Lack of concernCity University research slams food industry

04 April 2006

Consumer's need to know what's in their food

Some top food companies don't 'care a jot' about tackling the diet-related health crisis, a report claims today.

The report criticises many of the world's biggest food companies for their 'luke-warm response' to World Health Organisation (WHO) guidelines on fighting obesity, cancer and heart disease.

Poor eating habits are estimated to cost the NHS GBP 6 billion a year in treating diet-related disease. And, in the next two years, 440,000 UK children are predicted to become overweight or obese.

But only four companies were taking action to reduce fat, the report says. Five companies were taking action on sugar, and ten out of the 25 international food giants were working to cut salt levels.

Worrying findings

The London City University report (published as a pdf) found only two companies were working to reduce portion sizes while eight of the 25 were taking action to cut artery-clogging trans fats. Kraft was the only company found to be acting on all five issues.

Tim Lang, Professor of Food Policy at City University, said: 'The findings...suggest that the world's food companies are not yet fully engaged with the seriousness and urgency of the demands to tackle diet-related ill-health worldwide.'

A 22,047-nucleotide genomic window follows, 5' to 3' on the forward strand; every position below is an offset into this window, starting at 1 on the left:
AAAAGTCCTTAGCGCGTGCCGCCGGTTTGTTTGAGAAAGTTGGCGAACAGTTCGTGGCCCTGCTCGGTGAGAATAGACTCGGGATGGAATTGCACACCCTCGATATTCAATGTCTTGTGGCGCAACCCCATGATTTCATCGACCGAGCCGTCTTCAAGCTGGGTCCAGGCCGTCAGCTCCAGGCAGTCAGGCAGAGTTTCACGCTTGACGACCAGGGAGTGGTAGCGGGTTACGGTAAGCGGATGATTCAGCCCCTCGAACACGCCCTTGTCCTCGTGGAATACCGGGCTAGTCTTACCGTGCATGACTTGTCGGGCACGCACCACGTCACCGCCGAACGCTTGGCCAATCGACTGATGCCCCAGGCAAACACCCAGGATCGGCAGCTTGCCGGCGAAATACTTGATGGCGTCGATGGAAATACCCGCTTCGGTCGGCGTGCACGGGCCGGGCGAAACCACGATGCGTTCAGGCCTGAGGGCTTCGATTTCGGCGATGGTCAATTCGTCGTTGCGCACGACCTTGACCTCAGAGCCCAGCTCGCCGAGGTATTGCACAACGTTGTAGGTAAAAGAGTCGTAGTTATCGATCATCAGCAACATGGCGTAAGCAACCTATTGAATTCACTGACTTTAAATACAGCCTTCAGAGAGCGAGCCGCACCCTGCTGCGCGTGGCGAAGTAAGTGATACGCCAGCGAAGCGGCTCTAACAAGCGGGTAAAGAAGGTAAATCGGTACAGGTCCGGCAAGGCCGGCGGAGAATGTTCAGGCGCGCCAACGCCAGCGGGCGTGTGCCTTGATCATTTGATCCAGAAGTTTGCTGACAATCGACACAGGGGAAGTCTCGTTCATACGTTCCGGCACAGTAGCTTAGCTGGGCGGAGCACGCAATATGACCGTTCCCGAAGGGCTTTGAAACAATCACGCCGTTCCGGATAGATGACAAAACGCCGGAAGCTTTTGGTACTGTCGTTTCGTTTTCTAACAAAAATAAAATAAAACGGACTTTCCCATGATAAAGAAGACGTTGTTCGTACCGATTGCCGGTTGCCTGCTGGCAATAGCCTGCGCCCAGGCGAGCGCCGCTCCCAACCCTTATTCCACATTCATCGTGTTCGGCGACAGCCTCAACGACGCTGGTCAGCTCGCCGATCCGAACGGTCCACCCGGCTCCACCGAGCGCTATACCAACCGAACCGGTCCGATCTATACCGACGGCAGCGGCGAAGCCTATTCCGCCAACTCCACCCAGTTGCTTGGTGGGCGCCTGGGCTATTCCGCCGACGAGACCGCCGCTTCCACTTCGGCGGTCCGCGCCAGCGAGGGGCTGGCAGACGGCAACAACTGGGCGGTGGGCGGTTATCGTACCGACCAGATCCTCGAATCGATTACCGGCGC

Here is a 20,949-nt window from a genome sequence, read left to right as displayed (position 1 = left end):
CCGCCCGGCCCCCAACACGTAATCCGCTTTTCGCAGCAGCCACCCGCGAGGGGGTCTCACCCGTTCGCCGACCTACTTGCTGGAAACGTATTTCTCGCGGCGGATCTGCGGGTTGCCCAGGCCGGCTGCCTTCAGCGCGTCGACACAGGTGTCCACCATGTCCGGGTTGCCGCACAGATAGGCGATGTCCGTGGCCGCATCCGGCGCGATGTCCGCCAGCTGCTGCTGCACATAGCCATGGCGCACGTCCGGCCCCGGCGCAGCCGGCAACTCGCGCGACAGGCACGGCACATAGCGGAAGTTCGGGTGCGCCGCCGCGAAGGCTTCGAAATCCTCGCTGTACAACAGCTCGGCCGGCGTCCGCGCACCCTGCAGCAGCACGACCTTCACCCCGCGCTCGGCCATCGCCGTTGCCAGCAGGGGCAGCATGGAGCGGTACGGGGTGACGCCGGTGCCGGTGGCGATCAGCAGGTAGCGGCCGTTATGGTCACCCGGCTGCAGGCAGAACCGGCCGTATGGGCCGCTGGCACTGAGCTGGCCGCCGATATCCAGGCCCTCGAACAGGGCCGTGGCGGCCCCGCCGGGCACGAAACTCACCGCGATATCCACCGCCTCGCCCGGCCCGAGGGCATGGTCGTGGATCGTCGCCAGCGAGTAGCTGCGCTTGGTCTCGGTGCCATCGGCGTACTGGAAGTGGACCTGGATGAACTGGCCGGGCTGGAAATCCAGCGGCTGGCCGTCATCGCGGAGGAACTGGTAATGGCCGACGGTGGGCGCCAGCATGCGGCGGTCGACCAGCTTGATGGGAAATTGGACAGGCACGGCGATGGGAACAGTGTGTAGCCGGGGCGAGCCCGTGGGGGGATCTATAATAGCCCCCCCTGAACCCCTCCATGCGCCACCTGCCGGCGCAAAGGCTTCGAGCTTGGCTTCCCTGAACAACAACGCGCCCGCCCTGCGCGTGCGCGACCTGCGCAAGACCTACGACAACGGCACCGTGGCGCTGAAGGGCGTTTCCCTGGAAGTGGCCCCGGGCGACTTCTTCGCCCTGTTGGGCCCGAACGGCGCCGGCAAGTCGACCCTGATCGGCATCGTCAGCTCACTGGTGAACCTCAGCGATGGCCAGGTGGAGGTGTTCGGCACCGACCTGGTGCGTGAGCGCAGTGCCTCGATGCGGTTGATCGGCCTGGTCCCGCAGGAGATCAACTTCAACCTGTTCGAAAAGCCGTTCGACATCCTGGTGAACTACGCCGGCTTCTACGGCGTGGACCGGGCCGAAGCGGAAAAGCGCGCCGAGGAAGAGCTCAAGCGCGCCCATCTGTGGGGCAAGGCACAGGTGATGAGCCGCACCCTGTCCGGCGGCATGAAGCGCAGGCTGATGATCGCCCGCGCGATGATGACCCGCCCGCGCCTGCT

The researchers concluded that 'too many companies appear not to care a jot', and described their findings as 'worrying'.

McDonald's one commitment

To check companies' policies, experts scrutinised the annual reports, accounts and websites of food manufacturers, retailers and chains serving food to find out whether they were acting on WHO advice. WHO produced a global strategy in May 2004 setting out what companies could do to tackle the diet crises.

But researchers found that, of the 25 companies, less than half had made a commitment to healthier food ranges. Only Cadbury Schweppes, Danone, Nestle and Unilever had any policies on advertising. McDonald's, which has had a high profile in the diet and health debate, reported no commitments other than on portion sizes.

A spokesman for the Food and Drink Federation (FDF) which represents UK manufacturers said: 'If the report's authors want the food and drink manufacturing industry to take more action on food and health, they are pushing at an open door.'

Michelle Smyth, of Which? Campaigns, said:'As part of our nutrition campaign, Which? has been calling on food manufacturers and retailers for many years to do their bit to help people make healthy food choices. That means cutting fat, sugar and salt in foods, clearer labels and an end to the promotion of foods high in fat, sugar and salt to children.'